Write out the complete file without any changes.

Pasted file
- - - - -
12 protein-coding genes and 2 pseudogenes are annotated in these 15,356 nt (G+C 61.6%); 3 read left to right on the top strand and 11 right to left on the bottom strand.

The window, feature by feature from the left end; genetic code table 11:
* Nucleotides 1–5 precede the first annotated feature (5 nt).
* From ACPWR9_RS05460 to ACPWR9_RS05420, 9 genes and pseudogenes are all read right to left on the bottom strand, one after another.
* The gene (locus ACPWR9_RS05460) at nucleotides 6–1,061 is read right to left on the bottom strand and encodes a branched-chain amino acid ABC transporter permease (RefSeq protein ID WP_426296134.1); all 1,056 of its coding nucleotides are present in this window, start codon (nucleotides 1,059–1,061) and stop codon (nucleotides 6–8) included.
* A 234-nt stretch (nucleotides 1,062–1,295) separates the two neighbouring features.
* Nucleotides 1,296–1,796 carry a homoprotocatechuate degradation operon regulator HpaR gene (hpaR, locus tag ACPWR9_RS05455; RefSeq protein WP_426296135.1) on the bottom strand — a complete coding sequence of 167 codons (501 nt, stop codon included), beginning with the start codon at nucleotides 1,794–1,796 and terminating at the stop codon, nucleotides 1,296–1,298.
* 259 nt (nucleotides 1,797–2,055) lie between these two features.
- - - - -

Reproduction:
12 protein-coding genes and 2 pseudogenes are annotated in these 15,356 nt (G+C 61.6%); 3 read left to right on the top strand and 11 right to left on the bottom strand.

The window, feature by feature from the left end; genetic code table 11:
* Nucleotides 1–5 precede the first annotated feature (5 nt).
* From ACPWR9_RS05460 to ACPWR9_RS05420, 9 genes and pseudogenes are all read right to left on the bottom strand, one after another.
* The gene (locus ACPWR9_RS05460) at nucleotides 6–1,061 is read right to left on the bottom strand and encodes a branched-chain amino acid ABC transporter permease (RefSeq protein ID WP_426296134.1); all 1,056 of its coding nucleotides are present in this window, start codon (nucleotides 1,059–1,061) and stop codon (nucleotides 6–8) included.
* A 234-nt stretch (nucleotides 1,062–1,295) separates the two neighbouring features.
* Nucleotides 1,296–1,796 carry a homoprotocatechuate degradation operon regulator HpaR gene (hpaR, locus tag ACPWR9_RS05455; RefSeq protein WP_426296135.1) on the bottom strand — a complete coding sequence of 167 codons (501 nt, stop codon included), beginning with the start codon at nucleotides 1,794–1,796 and terminating at the stop codon, nucleotides 1,296–1,298.
* 259 nt (nucleotides 1,797–2,055) lie between these two features.